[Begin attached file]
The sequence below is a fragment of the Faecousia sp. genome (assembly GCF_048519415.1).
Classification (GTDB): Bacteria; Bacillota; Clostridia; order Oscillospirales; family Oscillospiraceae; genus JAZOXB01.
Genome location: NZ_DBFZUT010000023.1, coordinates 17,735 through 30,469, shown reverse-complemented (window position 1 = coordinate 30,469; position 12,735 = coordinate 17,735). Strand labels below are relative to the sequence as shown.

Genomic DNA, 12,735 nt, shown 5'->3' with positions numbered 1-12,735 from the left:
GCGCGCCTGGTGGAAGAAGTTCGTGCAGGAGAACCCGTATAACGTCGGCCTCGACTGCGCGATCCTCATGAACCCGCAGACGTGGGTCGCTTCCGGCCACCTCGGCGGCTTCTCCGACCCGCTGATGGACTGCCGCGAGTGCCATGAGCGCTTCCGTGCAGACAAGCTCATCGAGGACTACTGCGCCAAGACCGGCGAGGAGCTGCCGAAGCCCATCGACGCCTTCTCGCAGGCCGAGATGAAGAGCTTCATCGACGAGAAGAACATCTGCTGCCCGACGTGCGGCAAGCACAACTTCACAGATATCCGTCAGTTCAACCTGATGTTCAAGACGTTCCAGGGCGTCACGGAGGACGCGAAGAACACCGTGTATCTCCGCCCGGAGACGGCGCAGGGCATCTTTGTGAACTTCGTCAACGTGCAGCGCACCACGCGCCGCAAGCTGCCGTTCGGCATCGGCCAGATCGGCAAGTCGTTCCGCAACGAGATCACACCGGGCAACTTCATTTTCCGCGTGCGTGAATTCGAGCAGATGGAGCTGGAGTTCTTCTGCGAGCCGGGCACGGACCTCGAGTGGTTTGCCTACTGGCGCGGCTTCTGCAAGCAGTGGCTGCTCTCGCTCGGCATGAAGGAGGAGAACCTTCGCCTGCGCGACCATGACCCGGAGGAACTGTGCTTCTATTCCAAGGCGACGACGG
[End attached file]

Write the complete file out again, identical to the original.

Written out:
The sequence below is a fragment of the Faecousia sp. genome (assembly GCF_048519415.1).
Classification (GTDB): Bacteria; Bacillota; Clostridia; order Oscillospirales; family Oscillospiraceae; genus JAZOXB01.
Genome location: NZ_DBFZUT010000023.1, coordinates 17,735 through 30,469, shown reverse-complemented (window position 1 = coordinate 30,469; position 12,735 = coordinate 17,735). Strand labels below are relative to the sequence as shown.

Genomic DNA, 12,735 nt, shown 5'->3' with positions numbered 1-12,735 from the left:
GCGCGCCTGGTGGAAGAAGTTCGTGCAGGAGAACCCGTATAACGTCGGCCTCGACTGCGCGATCCTCATGAACCCGCAGACGTGGGTCGCTTCCGGCCACCTCGGCGGCTTCTCCGACCCGCTGATGGACTGCCGCGAGTGCCATGAGCGCTTCCGTGCAGACAAGCTCATCGAGGACTACTGCGCCAAGACCGGCGAGGAGCTGCCGAAGCCCATCGACGCCTTCTCGCAGGCCGAGATGAAGAGCTTCATCGACGAGAAGAACATCTGCTGCCCGACGTGCGGCAAGCACAACTTCACAGATATCCGTCAGTTCAACCTGATGTTCAAGACGTTCCAGGGCGTCACGGAGGACGCGAAGAACACCGTGTATCTCCGCCCGGAGACGGCGCAGGGCATCTTTGTGAACTTCGTCAACGTGCAGCGCACCACGCGCCGCAAGCTGCCGTTCGGCATCGGCCAGATCGGCAAGTCGTTCCGCAACGAGATCACACCGGGCAACTTCATTTTCCGCGTGCGTGAATTCGAGCAGATGGAGCTGGAGTTCTTCTGCGAGCCGGGCACGGACCTCGAGTGGTTTGCCTACTGGCGCGGCTTCTGCAAGCAGTGGCTGCTCTCGCTCGGCATGAAGGAGGAGAACCTTCGCCTGCGCGACCATGACCCGGAGGAACTGTGCTTCTATTCCAAGGCGACGACGG